I beg to move, That the Bill be now read a Second time.
The House will remember that when announcing the introduction of the Shipbuilding Intervention Fund on 24th February last year, I said that my right hon. Friend would be bringing forward proposals to Parliament for redundancy schemes to assist British Shipbuilders and Harland and Wolff to alleviate the human problems caused by any contraction of the industry.
The Bill now before the House provides the means through which my right hon. Friend proposes to accomplish that objective. The House will have noticed that the Bill is a simple enabling measure. Fundamentally, it does nothing more than empower my right hon. Friend to make schemes to provide financial assistance to employees of British Shipbuilders or Harland and Wolff, or their subsidiaries, who lose their jobs, or who are transferred to less well-paid employment, either because a yard is closed, or because its activities, or the numbers employed there, are reduced.
Everyone knows the extent of the collapse of the world shipbuilding market, which has resulted almost entirely from the massive world tanker surplus, but also from unjustifiable expansion of shipbuilding capacity—again almost wholly for tankers—in Japan and other countries. The effect of the oil crisis has been to reduce worldwide demand for new merchant ships to about 13 million gross registered tons annually, and virtually to eliminate demand for new tankers altogether. World output in the past, by contrast, has averaged about 34 million gross registered tons and theoretical capacity is even greater. Although a straight comparison of these two figures exaggerates the extent of the crisis—because of the relatively low Labour content in tankers—it still reflects an excess world capacity in employment terms of about 40 per cent. Everyone is agreed that the level of demand is unlikely to begin to increase significantly until the early 1980s, and then only relatively slowly.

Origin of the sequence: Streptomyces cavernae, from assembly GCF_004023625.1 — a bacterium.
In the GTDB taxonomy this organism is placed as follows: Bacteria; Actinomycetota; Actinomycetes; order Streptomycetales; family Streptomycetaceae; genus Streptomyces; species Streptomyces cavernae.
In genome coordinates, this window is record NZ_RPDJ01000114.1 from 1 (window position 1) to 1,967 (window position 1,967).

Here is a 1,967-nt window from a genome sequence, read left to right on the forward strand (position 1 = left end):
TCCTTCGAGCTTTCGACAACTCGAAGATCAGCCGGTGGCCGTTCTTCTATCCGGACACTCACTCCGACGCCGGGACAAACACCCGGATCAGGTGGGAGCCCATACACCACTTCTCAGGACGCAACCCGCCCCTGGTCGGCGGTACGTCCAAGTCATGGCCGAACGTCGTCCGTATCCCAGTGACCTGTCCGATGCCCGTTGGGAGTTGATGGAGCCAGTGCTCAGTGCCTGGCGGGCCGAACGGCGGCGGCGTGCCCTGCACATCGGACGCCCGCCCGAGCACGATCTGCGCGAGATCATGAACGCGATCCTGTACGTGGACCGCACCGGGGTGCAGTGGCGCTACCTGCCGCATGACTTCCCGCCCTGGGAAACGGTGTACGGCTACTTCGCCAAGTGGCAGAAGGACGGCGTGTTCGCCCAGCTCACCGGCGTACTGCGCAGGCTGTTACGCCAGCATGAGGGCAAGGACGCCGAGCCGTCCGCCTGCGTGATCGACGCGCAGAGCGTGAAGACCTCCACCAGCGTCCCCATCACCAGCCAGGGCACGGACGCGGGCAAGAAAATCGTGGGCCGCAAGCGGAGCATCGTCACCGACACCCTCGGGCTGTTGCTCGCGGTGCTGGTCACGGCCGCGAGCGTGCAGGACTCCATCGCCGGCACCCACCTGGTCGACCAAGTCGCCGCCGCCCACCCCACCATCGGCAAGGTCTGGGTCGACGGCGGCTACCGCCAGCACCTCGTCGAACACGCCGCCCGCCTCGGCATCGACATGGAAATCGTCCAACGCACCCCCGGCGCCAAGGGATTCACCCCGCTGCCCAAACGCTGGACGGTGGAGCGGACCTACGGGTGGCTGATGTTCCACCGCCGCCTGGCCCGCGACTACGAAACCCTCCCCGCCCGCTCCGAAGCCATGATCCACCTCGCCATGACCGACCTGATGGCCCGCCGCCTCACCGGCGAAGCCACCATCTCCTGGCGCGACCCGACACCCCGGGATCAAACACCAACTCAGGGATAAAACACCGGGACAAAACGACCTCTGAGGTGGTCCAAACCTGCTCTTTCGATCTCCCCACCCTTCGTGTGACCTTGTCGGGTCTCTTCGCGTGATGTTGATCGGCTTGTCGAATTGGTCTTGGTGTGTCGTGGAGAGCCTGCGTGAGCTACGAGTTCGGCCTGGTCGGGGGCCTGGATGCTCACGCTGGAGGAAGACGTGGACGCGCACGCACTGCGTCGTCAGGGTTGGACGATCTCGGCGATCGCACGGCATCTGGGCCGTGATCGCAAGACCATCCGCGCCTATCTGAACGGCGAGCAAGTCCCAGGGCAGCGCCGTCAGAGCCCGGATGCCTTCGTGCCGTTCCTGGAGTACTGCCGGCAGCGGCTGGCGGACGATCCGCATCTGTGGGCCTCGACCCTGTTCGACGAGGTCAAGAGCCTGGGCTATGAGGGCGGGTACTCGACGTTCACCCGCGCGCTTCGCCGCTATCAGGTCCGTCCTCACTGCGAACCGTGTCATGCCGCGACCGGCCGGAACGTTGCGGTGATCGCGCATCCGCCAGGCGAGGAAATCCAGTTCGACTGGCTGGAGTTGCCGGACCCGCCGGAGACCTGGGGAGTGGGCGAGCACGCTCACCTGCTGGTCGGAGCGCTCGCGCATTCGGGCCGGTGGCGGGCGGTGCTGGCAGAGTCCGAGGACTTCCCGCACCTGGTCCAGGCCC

It has been said before, and I take this opportunity of saying it again, that the United Kingdom has made no contribution to this tragic situation. Employment in shipbuilding in this country has been declining steadily for very many years. In 1972, we and our European partners warned the world, and the Japanese in particular, that serious overcapacity was being threatened because of the rapid and unjustified expansion of shipbuilding facilities in Japan and elsewhere. So, even without the oil crisis, there would have been over-capacity today, although perhaps not as serious as it now is.
Having made no contribution to excess capacity and having tried to persuade others to act sensibly, we do not see why the very small percentage share of the world market that we have had in recent years should be further reduced. That is what threatened us in 1975 and 1976. That is why, as the House knows. we introduced the Intervention Fund last year and why similar assistance is available to Harland and Wolff, to help it meet the fierce and often unfair price competition which arises out of the desperate struggle to capture as many as possible of the few orders available.
The fund has been used very successfully by British shipbuilders. Last year, with its help, they won orders amounting to over 540,000 gross registered tons, worth nearly £400 million. Given the higher labour content of these orders as compared with previous production, which included many tankers, this is a substantial achievement, although still falling short of a full year's work. If we take into account the total orders won by Harland and Wolff and the private sector—again with Government assistance in most cases—the total for the country as a whole is over 730,000 compensated gross registered tons. It is a performance which, in relative terms, is not likely to be bettered by any of our major competitors, including Japan, which managed to secure only about 45 per cent. of a year's full output last year.